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Jeffrey Neuburger is a partner, co-head of the Technology, Media & Telecommunications Group, a member of the Privacy & Cybersecurity Group and editor of the firm’s New Media and Technology Law blog.

Jeff’s practice focuses on technology, media and advertising-related business transactions and counseling, including the utilization of emerging technology and distribution methods in business. For example, Jeff represents clients in online strategies associated with advertising, products, services and content commercialized on the Internet through broadband channels, mobile platforms, broadcast and cable television distribution and print publishing. He also represents many organizations in large infrastructure-related projects, such as outsourcing, technology acquisitions, cloud computing initiatives and related services agreements.

Serving as a collaborative business partner through our clients’ biggest challenges, Jeff is part of the Firm’s cross-disciplinary, cross-jurisdictional Coronavirus Response Team helping to shape the guidance and next steps for clients impacted by the pandemic.

“Who Do You Trust” was a 1950’s game show that required players to decide whether they could rely upon the information provided by their partners to win cash prizes of $25, $50 and $75. In today’s increasingly networked environment, there’s a lot more at risk in trusting another’s information about cybersecurity. Corporations and industries complain that they can’t trust the timeliness and accuracy of government information about cybersecurity. And cybersecurity experts point to distrust over the motives of the government and competitors as a bar to information sharing among private entities. But despite that, everyone agrees that information sharing would inure to the general benefit of all involved.

Rep. Daniel Lungren of California,Chair of the Subcommittee on Cybersecurity, Infrastructure Protection, and Security Technologies of the House Committee on Homeland Security, is aiming at impediments to cybersecurity data sharing in a bill introduced on Dec. 15, 2011. S. 3674, the ‘‘Promoting and Enhancing Cybersecurity and Information Sharing Effectiveness Act of 2011’’ or the “PRECISE Act of 2011,” contains, among other things, a provision that would encourage corporate and industry participation in government sponsored cybersecurity programs by including legal exemptions and protections for private entity information-sharing.

On April 7, 2011, the SEC announced that it had imposed fines of $20,000 each against the former president of a broker-dealer and a former broker for their actions in transferring customer information to a new firm as the defunct firm wound down. The SEC also fined the brokerage firm’s former chief compliance officer $15,000 for compliance failures and security breaches that took place at the defunct firm, some dating back to 2005. Visit our blog to learn more.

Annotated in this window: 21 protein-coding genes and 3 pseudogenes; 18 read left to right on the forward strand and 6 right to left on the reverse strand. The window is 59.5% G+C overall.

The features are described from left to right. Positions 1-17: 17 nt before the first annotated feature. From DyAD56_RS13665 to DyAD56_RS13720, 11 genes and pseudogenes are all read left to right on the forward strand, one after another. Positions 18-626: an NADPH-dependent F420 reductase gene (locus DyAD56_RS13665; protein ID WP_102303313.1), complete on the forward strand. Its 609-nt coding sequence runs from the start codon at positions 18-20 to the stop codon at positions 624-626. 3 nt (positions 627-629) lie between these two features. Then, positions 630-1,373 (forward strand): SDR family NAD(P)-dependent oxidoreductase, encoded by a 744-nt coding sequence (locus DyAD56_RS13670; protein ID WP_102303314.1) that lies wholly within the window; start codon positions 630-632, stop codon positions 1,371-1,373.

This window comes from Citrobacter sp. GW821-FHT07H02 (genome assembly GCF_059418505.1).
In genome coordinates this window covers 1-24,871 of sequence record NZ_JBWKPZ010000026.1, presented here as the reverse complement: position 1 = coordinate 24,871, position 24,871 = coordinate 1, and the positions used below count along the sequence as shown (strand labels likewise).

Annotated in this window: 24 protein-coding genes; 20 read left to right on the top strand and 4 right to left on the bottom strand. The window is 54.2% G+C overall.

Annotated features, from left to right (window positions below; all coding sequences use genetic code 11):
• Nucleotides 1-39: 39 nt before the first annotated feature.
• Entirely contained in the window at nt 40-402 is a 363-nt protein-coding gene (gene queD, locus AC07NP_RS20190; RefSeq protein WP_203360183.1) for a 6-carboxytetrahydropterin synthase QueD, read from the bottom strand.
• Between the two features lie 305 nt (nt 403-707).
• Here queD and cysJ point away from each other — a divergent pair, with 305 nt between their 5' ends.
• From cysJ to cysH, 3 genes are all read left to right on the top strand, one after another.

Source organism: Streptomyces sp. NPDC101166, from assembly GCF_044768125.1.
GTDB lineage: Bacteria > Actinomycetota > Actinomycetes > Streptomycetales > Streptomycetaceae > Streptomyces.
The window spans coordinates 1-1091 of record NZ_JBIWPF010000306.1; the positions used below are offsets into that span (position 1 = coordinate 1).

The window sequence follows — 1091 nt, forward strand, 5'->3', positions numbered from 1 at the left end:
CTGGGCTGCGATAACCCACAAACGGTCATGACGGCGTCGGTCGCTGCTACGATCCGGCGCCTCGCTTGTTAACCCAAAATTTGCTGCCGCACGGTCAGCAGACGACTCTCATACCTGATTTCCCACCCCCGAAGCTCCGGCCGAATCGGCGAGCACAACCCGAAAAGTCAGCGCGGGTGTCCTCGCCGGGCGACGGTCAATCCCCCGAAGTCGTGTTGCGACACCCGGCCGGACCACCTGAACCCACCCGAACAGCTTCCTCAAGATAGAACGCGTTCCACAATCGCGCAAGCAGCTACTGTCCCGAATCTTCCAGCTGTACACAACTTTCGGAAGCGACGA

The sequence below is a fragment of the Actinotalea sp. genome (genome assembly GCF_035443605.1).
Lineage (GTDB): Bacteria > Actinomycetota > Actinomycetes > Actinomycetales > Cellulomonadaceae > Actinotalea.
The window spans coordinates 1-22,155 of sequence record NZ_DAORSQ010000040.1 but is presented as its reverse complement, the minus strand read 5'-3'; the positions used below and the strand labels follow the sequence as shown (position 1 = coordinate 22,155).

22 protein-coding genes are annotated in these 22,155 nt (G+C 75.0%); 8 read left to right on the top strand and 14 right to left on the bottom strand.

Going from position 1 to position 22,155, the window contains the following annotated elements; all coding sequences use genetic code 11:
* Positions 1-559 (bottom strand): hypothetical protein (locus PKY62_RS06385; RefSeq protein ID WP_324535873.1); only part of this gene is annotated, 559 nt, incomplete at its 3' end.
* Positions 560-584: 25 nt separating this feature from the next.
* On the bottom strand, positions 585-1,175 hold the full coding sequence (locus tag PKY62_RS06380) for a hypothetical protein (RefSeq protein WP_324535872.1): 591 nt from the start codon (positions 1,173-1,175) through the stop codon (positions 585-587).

In August, we wrote about the ruling of a New Jersey appellate court in Stengart v. Loving Care Agency, Inc., in which the court took a very narrow view of the ability of employers to monitor the e-mail communications of employees over its computer networks. In that case, which is now on appeal to the New Jersey Supreme Court, the appellate court held that an employee did not waive her attorney-client privilege with respect to e-mails that she sent to her attorney while using the employer’s computer network, but via her personal Web mail account, despite the existence of a broadly worded communications policy giving the employer the right to access all communications occurring over its network. The appellate court court ruled that even if the employer’s policy applied to the employee (she disputed its applicability), the employer’s right to access to such communications pursuant to that policy was limited by the employer’s "legitimate business interests." Such interests did not extend, the court concluded, to the employee’s communications with her attorney.

In contrast to the New Jersey court’s narrow view of the applicability of such policies, the district court judge in Alamar Ranch, LLC v. County of Boise, 2009 U.S. Dist. LEXIS 101866 (D. Idaho Nov. 2, 2009), held that knowledge of employer monitoring of employee communications over its network could be imputed, not only to the employee but to the employee’s attorney as well. As a result, the court held, the attorney-client privilege had been waived with respect to messages sent by the employee to the attorney using her employer-assigned e-mail account, and to messages sent to the employee at her employer e-mail address by the attorney.

By Jeffrey D. Neuburger and Sara Krauss

Congress has been dithering over the adoption of a federal data security breach notice law for the last several years without coming to an agreement on a national standard for reporting breaches in the security of personal and financial data, but on February 17, data breach notice provisions applicable to health information were signed into law as part of the HITECH Act provisions of the massive economic stimulus legislation, H.R. 1 (111th Cong., 1st Sess. Feb. 17, 2009).

Beginning no later than September 16 of this year, “covered entities” under the Health Insurance Portability and Accountability Act (HIPAA) will be required to give notice of breaches in the security of protected health information, and “business associates” of HIPAA-covered entities will be required to report such breaches to the covered entities. §13402(a) & (b). Currently, California and Arkansas are the only states that require that notification be given in the case of a breach in the security of medical or health insurance information.